CalPERS to cut stake in stocks

Hoping to recoup steep investment losses, the California Public Employees’ Retirement System plans to rejigger its portfolio to pull back from the stock market while boosting its stake in private equity deals.

With the shift, CalPERS will be locking up more money in investments that often take many years to pay off.

In the wake of financial markets’ meltdown, a new asset allocation plan approved by the Sacramento-based pension fund’s board Monday reduces the proportion of publicly traded foreign and domestic stocks in the $184-billion portfolio to a target of 49% of total assets, from the previous target of 56%.

At the same time, the target for private equity investments jumps to 14% of assets from 10%.


Private equity deals include stakes that CalPERS takes in private companies, such as via venture capital investments or by helping to fund leveraged buyouts. The goal is to eventually sell the stakes at a fat profit.

CalPERS invests with many of the titans of the private equity business, including Apollo Management; Kohlberg, Kravis Roberts & Co.; and Carlyle Group. The fund’s close ties to Apollo have raised some eyebrows on Wall Street.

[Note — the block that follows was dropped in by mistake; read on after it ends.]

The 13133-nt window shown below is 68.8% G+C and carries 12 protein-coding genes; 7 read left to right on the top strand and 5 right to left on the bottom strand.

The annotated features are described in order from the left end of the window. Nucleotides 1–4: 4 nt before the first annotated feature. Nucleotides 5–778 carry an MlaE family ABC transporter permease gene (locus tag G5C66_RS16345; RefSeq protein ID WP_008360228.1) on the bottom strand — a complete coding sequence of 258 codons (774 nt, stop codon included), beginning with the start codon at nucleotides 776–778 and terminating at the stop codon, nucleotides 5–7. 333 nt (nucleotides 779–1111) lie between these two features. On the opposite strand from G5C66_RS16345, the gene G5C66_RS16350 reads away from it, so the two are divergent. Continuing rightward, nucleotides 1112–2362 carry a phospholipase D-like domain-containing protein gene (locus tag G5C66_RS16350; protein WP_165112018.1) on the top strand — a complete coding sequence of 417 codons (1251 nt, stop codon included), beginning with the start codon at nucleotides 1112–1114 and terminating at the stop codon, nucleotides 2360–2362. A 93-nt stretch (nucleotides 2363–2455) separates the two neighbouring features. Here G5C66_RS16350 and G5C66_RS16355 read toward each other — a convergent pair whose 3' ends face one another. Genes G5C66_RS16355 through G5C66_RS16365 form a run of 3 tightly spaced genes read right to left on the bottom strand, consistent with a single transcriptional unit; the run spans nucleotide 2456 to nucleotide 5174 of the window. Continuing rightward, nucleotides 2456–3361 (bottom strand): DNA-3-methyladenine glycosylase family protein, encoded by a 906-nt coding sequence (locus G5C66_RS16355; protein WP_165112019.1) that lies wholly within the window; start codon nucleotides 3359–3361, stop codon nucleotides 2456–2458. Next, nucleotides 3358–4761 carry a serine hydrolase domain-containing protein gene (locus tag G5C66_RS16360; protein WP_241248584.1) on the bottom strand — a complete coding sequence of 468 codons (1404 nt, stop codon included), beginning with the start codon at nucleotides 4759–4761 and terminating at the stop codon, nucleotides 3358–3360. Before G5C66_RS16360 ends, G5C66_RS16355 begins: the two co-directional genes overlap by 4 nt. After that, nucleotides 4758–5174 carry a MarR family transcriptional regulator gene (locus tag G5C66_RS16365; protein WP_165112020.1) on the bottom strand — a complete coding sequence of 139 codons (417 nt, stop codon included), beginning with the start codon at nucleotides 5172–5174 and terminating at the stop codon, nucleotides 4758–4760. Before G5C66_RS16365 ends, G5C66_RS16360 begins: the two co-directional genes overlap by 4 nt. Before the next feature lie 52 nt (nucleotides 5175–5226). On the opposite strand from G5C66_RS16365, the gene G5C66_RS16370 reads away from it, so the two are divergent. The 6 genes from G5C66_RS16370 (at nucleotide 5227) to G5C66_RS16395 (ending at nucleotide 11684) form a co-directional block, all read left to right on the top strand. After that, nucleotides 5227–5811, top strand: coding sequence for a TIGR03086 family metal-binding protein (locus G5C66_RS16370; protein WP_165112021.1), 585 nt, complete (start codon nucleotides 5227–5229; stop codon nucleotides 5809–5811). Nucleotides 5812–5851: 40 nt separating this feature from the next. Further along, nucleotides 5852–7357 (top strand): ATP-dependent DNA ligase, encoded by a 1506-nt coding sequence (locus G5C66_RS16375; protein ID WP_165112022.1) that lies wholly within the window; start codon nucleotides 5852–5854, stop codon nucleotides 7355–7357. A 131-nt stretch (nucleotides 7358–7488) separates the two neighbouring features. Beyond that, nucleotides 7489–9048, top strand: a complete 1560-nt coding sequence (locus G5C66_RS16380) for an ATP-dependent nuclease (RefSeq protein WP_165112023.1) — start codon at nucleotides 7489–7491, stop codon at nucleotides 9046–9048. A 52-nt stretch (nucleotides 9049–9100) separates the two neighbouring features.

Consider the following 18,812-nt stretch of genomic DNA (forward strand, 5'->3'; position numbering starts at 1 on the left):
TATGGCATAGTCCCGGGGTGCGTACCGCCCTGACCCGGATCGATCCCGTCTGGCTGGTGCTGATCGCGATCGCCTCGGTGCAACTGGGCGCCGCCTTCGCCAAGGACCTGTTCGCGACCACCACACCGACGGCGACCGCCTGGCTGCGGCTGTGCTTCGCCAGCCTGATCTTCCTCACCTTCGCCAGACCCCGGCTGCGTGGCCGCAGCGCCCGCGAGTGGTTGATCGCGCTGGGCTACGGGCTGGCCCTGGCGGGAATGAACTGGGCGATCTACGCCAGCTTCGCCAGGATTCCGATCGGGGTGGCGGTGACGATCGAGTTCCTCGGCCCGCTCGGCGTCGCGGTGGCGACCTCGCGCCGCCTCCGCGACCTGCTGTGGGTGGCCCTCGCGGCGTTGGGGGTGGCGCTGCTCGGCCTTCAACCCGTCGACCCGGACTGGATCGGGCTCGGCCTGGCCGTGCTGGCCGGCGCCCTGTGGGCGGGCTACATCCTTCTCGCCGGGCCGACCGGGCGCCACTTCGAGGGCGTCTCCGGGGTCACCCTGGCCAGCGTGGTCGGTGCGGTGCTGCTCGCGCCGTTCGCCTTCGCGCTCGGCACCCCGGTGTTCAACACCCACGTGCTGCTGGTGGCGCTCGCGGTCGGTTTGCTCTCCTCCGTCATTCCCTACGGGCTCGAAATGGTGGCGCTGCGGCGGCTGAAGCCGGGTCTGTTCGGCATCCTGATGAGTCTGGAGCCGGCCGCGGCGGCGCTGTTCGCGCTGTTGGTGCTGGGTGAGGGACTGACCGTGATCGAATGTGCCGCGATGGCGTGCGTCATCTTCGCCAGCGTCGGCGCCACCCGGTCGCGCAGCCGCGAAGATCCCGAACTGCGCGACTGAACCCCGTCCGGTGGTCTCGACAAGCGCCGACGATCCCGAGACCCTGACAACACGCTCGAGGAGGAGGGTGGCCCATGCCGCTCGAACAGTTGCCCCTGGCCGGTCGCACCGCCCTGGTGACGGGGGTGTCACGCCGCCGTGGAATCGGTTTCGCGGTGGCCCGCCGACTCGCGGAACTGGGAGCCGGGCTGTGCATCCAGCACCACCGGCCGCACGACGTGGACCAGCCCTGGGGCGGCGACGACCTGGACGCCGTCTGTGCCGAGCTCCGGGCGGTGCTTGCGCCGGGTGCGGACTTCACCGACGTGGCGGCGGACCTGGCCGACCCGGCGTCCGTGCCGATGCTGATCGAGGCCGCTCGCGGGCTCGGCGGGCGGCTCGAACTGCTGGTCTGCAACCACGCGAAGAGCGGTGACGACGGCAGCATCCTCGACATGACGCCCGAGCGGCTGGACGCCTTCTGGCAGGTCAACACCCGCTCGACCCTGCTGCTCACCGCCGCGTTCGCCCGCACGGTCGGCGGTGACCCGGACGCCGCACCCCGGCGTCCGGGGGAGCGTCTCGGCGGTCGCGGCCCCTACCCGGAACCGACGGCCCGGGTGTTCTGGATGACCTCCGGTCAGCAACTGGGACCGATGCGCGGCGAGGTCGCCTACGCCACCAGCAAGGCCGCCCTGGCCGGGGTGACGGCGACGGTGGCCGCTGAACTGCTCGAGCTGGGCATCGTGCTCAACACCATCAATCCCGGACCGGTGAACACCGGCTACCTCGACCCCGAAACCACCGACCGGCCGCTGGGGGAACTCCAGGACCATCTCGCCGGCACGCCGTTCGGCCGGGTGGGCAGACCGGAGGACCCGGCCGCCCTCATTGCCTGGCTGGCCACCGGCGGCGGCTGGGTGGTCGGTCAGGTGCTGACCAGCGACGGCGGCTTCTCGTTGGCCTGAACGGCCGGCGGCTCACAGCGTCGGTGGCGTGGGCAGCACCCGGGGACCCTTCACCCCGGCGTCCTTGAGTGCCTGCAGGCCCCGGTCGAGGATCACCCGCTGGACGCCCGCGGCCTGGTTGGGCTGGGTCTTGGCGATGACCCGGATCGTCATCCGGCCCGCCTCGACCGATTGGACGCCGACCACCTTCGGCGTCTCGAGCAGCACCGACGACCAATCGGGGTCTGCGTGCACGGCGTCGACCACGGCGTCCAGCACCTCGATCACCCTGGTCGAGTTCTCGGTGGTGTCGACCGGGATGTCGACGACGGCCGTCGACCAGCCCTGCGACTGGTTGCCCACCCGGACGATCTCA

Among other changes in the portfolio, CalPERS’ target for cash reserves rises to 2% from zero, while the allocation for fixed income instruments, such as corporate bonds, floats up 1 percentage point to 20%.

Investments in real estate remain unchanged at 10%, and commodities hold steady at 5%.

Private equity offers “a chance to add some value over public equities,” said Andrew Junkin, a principal at Los Angeles-based Wilshire Consulting, which provides investment advice and analysis to CalPERS.

Although many big pension funds suffered losses on private equity deals in the late 1990s, such investments have performed better over time than pension portfolios as a whole, said Stephen Nesbitt, chief executive at Cliffwater LLC, a Los Angeles consulting firm that also does business with CalPERS.

“It’s generally true that after a recession, it’s a good time to be investing in private markets,” Nesbitt said. “They tend to be the most depressed and tend to be the best bargains.”

CalPERS’ private equity holdings lost 7.4% in the first quarter of this year and 19% in the 12 months ended March 31, according to a Wilshire report. By contrast, the fund’s public stock portfolio lost 9.9% in the quarter and 40.9% in the 12 months.


CalPERS’ private equity portfolio has trounced its publicly traded stock investments over the last 10 years, the fund says. Private equity deals generated an average annual return of 8.8% over the last decade, compared with an average annual loss of 0.9% for publicly traded stocks.